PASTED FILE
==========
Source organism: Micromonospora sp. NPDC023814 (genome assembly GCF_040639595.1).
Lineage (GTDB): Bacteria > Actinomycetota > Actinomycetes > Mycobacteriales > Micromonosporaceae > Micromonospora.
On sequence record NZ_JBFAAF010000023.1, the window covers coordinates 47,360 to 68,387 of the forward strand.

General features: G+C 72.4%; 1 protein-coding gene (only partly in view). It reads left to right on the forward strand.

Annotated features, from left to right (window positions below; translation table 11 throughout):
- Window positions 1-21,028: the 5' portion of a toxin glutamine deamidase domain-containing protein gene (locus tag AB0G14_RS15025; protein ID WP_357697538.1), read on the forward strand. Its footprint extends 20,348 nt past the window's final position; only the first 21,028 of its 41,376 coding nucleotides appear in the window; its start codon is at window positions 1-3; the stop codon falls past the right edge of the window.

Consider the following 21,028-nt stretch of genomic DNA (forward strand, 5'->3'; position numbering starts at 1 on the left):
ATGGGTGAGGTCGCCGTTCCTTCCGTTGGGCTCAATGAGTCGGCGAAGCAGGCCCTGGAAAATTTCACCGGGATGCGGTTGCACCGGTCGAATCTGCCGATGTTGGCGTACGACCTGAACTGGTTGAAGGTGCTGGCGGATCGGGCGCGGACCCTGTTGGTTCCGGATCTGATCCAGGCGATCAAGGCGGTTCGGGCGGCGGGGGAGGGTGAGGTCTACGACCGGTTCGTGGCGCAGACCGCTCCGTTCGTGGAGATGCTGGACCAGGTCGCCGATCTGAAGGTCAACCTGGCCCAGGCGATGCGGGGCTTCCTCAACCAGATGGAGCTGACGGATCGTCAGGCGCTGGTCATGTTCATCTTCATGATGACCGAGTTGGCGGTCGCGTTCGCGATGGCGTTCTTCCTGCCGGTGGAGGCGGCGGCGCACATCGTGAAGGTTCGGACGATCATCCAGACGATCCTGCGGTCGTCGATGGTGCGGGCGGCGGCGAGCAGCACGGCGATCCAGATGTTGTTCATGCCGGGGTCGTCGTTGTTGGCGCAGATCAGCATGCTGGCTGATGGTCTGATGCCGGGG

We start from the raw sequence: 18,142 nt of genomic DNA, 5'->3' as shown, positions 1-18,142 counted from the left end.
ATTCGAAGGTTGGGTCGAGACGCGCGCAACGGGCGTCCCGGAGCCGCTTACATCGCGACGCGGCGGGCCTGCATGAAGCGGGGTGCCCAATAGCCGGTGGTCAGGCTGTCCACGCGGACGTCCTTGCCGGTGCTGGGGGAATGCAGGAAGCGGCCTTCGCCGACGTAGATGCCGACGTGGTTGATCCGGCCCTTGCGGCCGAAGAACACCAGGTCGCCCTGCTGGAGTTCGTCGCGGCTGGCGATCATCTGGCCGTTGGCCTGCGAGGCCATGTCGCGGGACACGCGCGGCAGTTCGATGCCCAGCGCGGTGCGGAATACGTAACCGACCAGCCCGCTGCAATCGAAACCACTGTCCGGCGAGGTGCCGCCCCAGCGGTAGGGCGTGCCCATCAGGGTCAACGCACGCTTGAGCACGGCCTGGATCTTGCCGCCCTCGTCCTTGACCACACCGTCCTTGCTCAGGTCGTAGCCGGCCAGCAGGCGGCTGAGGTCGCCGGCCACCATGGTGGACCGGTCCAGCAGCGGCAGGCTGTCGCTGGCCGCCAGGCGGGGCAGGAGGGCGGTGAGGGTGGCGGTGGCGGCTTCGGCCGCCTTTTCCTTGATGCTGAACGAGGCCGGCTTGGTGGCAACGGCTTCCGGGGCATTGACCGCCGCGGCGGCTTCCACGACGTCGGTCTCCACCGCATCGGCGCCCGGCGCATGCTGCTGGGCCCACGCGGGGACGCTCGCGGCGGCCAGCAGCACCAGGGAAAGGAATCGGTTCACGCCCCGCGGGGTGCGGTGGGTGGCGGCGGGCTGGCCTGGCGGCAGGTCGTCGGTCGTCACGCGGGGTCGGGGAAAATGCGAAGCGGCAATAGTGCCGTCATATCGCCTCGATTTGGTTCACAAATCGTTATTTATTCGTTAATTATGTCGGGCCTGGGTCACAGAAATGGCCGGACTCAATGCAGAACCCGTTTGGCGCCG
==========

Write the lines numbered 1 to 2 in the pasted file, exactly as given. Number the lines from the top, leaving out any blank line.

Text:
Source organism: Micromonospora sp. NPDC023814 (genome assembly GCF_040639595.1).
Lineage (GTDB): Bacteria > Actinomycetota > Actinomycetes > Mycobacteriales > Micromonosporaceae > Micromonospora.